After it was over we had some really good lasagna, the best I’ve ever had. The guy that lives at the house made it and it was great. Not like any lasagna I’ve ever had. I should get a recipe so my mom can make it for me.
I also started talking to a few people there. (Initially the musicians). I was wearing my Nashville shirt and started to look at the girl’s guitar who just finished playing. I commented on the style and wood type (Epiphone EJ-200 circa 1973 which looked like Koa wood but I don’t think Epiphone ever used Koa) She said well you know your guitars. I said well I am from Nashville. She asked if I knew Tommy Emanuel ( I sorta do, I know he’s one of the best guitar players alive and my friend Derek talks about him a lot, and he just played the symphony hall in
Nashville but I couldn’t name one of his songs and if I have heard his music I didn’t know it was him) I said something to this effect but probably sounded more like oh yeah I know him really well, he just played in Nashville. She responded with well I used to play with him when he lived in Melbourne. I knew immediately I was way out of my league. I was like oh wow. She said yeah I actually produced a few of his records. My jaw (and lasagna fork) hit the floor. I was standing in the midst of true musical greatness. Later, on the drive home I found out she has produced gold and platinum albums and worked with people like Joe Cocker, Bonnie Rait, Tom Jones, and Jackson Brown. Her and her husband have a full music studio in their house in Brighton and continue to write, record and produce great music. Including the guy who was playing keys and gave me a lift home. He’s a super guy too. He is the president of the optometrist society for all of Victoria, but passionate about music. He has just finished his 6th album and coaches vocal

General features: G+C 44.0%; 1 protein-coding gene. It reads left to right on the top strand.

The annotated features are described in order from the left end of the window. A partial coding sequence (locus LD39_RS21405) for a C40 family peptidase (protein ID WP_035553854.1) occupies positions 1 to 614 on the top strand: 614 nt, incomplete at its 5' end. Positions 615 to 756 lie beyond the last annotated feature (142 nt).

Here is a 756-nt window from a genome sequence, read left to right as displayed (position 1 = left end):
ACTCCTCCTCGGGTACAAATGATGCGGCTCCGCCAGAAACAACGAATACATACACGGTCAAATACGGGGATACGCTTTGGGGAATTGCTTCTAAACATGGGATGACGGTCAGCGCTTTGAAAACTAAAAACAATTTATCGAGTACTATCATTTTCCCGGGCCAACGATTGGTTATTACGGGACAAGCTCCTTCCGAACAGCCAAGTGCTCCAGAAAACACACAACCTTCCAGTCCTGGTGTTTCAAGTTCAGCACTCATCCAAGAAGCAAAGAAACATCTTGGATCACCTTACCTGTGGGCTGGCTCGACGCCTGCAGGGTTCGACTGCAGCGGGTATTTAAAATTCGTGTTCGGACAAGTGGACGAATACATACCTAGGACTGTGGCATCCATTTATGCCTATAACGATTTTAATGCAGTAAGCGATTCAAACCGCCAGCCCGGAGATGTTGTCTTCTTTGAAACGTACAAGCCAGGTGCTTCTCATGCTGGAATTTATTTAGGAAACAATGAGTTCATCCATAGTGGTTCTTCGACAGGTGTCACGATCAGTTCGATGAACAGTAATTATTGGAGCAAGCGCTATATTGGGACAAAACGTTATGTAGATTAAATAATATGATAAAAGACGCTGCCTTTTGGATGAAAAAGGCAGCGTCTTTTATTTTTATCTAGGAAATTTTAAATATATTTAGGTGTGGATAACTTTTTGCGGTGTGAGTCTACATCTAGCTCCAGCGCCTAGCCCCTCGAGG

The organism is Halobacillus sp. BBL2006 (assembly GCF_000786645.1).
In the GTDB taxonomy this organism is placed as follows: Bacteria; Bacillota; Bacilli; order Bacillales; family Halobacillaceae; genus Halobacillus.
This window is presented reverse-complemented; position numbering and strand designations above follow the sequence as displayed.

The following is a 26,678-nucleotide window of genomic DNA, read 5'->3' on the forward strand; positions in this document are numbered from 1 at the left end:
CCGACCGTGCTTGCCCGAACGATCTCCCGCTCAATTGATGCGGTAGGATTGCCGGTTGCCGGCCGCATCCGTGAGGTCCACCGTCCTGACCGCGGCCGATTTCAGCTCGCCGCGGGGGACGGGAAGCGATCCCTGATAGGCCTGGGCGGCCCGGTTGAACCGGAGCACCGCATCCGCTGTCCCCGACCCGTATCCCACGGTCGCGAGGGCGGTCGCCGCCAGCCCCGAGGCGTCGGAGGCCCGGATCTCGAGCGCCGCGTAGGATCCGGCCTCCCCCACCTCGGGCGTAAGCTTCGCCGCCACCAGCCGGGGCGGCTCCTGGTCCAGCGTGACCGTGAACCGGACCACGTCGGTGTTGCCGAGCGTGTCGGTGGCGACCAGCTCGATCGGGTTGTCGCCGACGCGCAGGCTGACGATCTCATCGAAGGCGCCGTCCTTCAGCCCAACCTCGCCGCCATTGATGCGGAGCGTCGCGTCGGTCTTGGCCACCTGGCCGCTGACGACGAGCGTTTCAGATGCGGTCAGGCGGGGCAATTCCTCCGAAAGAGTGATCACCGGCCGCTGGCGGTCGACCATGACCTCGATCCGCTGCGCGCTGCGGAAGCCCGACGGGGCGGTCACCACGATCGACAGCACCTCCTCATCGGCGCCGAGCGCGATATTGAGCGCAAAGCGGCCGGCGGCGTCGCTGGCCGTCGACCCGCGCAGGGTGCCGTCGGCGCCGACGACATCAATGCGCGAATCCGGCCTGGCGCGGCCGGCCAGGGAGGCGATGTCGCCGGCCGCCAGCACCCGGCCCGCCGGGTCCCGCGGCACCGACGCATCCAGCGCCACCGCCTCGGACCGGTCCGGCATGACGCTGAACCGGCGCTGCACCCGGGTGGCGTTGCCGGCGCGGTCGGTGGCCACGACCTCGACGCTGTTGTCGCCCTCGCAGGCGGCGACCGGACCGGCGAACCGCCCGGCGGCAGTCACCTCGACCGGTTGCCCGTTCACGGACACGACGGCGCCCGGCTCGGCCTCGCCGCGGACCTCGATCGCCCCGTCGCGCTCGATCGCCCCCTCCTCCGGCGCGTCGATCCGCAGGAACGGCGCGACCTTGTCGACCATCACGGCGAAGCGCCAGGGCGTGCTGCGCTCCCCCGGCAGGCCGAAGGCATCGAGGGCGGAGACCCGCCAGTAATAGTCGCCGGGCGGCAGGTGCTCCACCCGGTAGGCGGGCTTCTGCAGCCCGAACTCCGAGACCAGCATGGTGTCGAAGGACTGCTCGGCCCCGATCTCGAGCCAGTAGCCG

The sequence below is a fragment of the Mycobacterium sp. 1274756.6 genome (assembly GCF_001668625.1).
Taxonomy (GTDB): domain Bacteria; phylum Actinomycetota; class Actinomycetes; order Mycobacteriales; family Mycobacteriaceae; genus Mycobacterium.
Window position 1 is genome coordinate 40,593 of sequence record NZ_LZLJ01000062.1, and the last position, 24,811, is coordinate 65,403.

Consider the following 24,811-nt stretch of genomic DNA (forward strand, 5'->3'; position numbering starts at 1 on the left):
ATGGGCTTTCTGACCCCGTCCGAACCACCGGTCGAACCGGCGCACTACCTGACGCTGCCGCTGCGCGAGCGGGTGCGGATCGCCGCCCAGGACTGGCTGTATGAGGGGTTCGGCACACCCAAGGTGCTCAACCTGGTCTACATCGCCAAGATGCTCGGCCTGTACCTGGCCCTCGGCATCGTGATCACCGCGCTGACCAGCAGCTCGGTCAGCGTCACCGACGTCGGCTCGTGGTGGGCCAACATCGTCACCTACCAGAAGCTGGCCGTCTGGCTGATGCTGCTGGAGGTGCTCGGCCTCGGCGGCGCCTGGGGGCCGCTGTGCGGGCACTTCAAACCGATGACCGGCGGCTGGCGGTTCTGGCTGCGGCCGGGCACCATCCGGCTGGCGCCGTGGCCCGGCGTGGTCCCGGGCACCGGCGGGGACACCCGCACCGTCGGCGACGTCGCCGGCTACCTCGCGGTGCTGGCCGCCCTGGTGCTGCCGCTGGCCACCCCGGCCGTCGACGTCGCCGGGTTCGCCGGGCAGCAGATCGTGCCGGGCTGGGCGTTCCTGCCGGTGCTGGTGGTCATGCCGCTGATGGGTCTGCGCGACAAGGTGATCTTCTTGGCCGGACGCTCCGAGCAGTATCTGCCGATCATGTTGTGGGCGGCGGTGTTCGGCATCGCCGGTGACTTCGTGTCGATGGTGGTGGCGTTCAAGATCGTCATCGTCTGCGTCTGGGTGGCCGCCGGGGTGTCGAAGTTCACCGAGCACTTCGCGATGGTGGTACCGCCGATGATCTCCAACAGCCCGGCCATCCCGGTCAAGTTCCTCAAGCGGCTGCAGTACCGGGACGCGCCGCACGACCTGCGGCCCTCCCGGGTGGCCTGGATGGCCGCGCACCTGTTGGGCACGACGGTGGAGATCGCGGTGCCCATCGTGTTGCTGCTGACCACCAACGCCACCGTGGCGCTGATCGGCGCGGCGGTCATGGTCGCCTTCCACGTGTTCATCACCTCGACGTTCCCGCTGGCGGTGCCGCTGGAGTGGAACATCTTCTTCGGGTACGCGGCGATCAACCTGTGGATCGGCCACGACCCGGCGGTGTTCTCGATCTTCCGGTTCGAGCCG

training for singers (like professional singers, not 3rd grade music class, not that there’s anything wrong with that but just so you understand). He is a classically trained vocalist but sings and plays in all genres. He likes Radiohead and Chris Isaac.
I also talked to a few other people about Australian Nationalism and how some people are weary about it. A very strange concept for an American but I guess some in Australia like it’s English roots and would rather not branch out to a self-sustaining country just yet.
Well that was my weekend. This has been a very full on week too. As I only have 2 weeks left now I have both work and social life have been demanding. I am starting to really develop friendships with the people I’ve met which is good but also tiring as there seems to be a lot more to do now. I got to listen to the new radiohead album at a friends house last night and it is sweet. Next weekend I’m doing a bike ride along the beach and I’m really excited, I haven’t been on a bike in 3 months! Not sure what else I’ll
get into but I’ll soon find out.
I will update you on the application of my new outlook on life. I haven't noticed a physical change in my attitude or approach to life but I do keep it in my head as the purpose of living is to meet people. I don't go out of my way and annoy anyone and still basically wait to be approached, but I have had a couple encounters on the trams this week. On my way to meet some friends last night I overheard some people discussing America.